August 2020 Webinar Show Notes: Market Updates | How the Bugman Improved Profits

Dan Gordon of PCO Bookkeepers and Donnie Shelton of Coalmarch and Triangle Pest Control give updates on the pest control industry and economy and welcome a mutual client, Brian Olson, owner of the Bugman, in Anaheim, Calif.

Watch the Aug. 11 webinar on YouTube or here:


Economic and market updates

  • Rollins stock has hit an all-time high. Their multiple is approaching eight times revenue. [2:40]
  • Donnie says the economy is not yet feeling the effects of the coronavirus. He’s concerned about it going on and how it may affect the dollar. [4:40]
  • The pest management industry is extremely resilient, Dan says. Things came back quickly in 2008-2009. [5:55]
  • It looks like another round of stimulus is coming, which is good for the industry. [6:20]
  • There will likely be another round of PPP, although many pest management clients may not qualify because their revenue has not dropped. [8:50]

Marketing and digital strategy updates

  • Search volume for the term pest control has not changed much compared with 2019. There has been a slide for the term mosquito control. It’s lower than 2020, Donnie says. Search volume for the term termite control is also down, and so is bed bug control, likely because travel is down significantly. [9:45]
  • Coalmarch clients have seen a 41 percent increase in leads in June/July over last year. They are overall doing well on the digital marketing side. [11:30]
  • Donnie is seeing pest companies investing in infrastructure, maybe because of PPP money, in terms of call systems other technology. [13:20]

Financial and M&A impacts

  • Dan says most PCO Bookkeepers clients, with a few exceptions, are net positive for the year in terms of revenue. [14:03]
  • In terms of M&A, Anticimex, Rentokil and Terminix stopped doing deals as COVID-19 hit, although Dan’s firm closed three firms with Certus during this time. Bids are coming back from the other buyers now. [15:20]
  • Multiples are not too far from where they were pre-COVID, Dan says, although if the stock market drops and all asset classes fall, there could be a problem. [16:00]
  • The multiples on the public pest control companies aren’t necessarily an indicator of what a seller will get. [17:40]

Growing your company with Brian Olson of the Bugman [22:40]

  • Brian Olson, owner of the Bugman, describes a crossroads he was at in 2017, trying to determine why his gross profit, payroll and leads were off. [27:50]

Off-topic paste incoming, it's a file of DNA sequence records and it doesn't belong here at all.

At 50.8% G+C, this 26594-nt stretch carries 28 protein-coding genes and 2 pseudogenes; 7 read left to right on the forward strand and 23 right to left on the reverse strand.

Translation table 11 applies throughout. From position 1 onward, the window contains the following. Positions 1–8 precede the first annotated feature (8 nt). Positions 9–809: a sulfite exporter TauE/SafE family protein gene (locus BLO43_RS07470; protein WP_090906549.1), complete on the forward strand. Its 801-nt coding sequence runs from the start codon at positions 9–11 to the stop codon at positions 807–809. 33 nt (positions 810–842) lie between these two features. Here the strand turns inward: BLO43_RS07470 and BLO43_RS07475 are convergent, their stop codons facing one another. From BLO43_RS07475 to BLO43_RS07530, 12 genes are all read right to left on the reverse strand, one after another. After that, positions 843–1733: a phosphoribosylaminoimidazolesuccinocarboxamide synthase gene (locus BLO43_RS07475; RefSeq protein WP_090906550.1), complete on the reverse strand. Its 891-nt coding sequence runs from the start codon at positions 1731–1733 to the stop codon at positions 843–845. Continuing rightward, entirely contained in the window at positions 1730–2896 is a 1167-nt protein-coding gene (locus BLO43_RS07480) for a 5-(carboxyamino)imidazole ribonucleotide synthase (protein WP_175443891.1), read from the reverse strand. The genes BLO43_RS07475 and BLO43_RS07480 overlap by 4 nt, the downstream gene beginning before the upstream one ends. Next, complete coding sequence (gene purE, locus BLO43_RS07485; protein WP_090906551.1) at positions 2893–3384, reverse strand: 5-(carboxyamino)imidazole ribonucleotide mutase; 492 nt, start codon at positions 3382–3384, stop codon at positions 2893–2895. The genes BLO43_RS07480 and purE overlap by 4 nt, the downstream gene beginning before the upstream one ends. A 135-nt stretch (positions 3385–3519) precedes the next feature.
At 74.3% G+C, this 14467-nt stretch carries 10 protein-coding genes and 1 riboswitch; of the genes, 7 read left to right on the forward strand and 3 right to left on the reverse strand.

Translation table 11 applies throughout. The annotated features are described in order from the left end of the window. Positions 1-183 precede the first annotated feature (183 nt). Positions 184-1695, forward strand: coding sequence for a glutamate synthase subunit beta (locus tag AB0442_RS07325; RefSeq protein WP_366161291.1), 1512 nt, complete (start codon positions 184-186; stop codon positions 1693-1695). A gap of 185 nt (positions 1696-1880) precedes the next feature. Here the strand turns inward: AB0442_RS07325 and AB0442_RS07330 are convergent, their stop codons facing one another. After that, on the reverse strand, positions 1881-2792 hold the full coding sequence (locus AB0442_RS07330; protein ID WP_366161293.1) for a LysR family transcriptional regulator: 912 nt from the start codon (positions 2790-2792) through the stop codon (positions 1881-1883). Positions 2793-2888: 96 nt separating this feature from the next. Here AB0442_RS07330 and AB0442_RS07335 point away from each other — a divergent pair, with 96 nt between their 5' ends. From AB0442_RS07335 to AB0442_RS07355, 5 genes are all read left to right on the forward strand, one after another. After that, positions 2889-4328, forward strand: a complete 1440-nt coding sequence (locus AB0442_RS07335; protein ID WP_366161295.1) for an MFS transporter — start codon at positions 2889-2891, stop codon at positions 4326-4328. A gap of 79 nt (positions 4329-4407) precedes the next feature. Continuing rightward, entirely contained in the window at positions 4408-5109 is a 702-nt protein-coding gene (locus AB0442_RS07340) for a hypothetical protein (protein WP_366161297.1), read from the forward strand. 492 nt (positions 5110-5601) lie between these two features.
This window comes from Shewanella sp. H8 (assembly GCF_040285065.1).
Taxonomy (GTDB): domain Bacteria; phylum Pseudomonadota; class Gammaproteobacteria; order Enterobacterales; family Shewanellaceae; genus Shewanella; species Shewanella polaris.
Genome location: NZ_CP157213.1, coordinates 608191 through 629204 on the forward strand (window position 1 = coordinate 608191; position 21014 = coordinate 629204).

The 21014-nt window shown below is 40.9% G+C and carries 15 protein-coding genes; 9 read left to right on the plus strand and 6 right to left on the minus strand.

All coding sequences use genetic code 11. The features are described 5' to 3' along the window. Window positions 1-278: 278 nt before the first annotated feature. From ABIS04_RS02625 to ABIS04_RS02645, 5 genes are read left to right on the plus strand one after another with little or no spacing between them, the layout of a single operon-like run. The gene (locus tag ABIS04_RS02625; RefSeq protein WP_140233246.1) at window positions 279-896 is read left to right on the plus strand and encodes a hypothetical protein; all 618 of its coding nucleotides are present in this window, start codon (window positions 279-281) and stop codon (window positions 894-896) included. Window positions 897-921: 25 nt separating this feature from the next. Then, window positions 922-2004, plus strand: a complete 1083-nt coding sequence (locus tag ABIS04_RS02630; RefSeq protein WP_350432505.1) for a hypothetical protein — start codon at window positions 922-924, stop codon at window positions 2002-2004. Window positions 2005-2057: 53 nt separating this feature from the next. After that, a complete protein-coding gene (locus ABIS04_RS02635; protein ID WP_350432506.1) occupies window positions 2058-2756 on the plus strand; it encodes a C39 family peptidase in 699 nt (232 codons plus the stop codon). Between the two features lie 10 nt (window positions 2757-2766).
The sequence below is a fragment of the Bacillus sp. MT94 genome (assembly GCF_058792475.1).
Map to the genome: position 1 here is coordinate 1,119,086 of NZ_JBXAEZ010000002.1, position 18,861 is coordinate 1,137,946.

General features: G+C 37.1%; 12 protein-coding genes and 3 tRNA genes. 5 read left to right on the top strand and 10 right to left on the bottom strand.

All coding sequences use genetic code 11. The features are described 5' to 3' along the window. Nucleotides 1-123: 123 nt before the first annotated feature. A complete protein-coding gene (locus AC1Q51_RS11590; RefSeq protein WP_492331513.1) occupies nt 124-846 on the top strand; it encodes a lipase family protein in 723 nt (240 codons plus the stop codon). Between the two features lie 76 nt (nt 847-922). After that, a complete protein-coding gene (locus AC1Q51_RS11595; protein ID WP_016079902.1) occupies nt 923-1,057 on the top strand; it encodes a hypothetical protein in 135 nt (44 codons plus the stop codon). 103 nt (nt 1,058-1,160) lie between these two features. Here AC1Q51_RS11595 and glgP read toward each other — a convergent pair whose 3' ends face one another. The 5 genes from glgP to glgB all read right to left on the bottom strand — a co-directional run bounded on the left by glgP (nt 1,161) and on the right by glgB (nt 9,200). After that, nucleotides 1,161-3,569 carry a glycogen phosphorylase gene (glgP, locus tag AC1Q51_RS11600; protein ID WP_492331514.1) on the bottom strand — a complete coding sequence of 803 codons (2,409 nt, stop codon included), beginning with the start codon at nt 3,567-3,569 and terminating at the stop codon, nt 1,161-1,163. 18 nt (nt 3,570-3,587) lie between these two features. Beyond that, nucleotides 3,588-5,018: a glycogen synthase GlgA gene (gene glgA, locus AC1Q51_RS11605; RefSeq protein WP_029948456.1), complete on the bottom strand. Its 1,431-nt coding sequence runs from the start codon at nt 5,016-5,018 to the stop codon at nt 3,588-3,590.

• PCO Bookkeepers did a financial analysis for the company and Brian learned he was missing a few key ingredients. [28:45]
  • Dan explains some of the concerns he had, one of which was gross margin. Gross margin is revenue minus direct costs (tech labor, vehicle costs, material costs – anything that happens on the road). [29:30]
  • A gross margin of 50 percent means if it costs you $100,000 to run the office (marketing, selling, etc.), you have to do $200,000 in revenue to break even, Dan says. Once that’s achieved, you are making money at 50 cents on the dollar. [30:37]
  • The Bugman needed to reduce direct costs, including technician labor and material costs. [31:40]
  • There are a few ways pest control companies can increase revenue, one being taking monthly customers to quarterly, which improves labor and material costs without selling more. [33:13]
  • The lesson is not that you need to take customers from monthly to quarterly, it’s that you need to increase your revenue. [36:15]
  • See how the Bugman increased revenue $9,133 while doing 865 fewer stops over a three-month period. [38:50]
  • Why the Bugman’s goal is to move the business to 80 percent recurring revenue. [43:20]
  • “Boring is good” has become one of Brian’s mottoes. [44:00]
  • Donnie adds that many pest control operators don’t realize that the more you focus on recurring revenue, the easier growth gets. [44:30]
  • “Over time that $150 quarterly is what’s going to get you to the promised land, not that $100,000 bird job,” Dan says. “Keep your eye focused on that recurring vs. nonrecurring.” [47:25]
  • The Bugman wasn’t ranking well in search a few years ago in some of its biggest markets. [48:35]
  • Brian was under the impression pay-per-click didn’t well anymore. [49:40]
  • It’s vital to track accurately total leads, cost per lead and the conversion rate for marketing efforts, so you know if any changes you make have an impact. [52:30]
  • Using the right digital marketing channels at the right time helped the Bugman realize a 49 percent increase in total yeas year-over-year and a 60 percent increase in paid leads year-over-year for a 42 percent increase in recurring residential revenue in 2019. [54:40]
  • In 2017, Brian was up at night and the company was not profitable. [56:28]
  • Brian’s goal isn’t to be the biggest pest control company but to fill the Bugman’s niche. He learned from a mistake he made spending $100,000 to open an insulation division, which took the business off track. [1:00:10]
  • Donnie’s takeaways from Brian’s story are to focus on gross margin (best in class is 50-55 percent), review service frequency and reevaluate your approach to cost per sale and pay-per-click. [1:01:30]

Author: Dan Gordon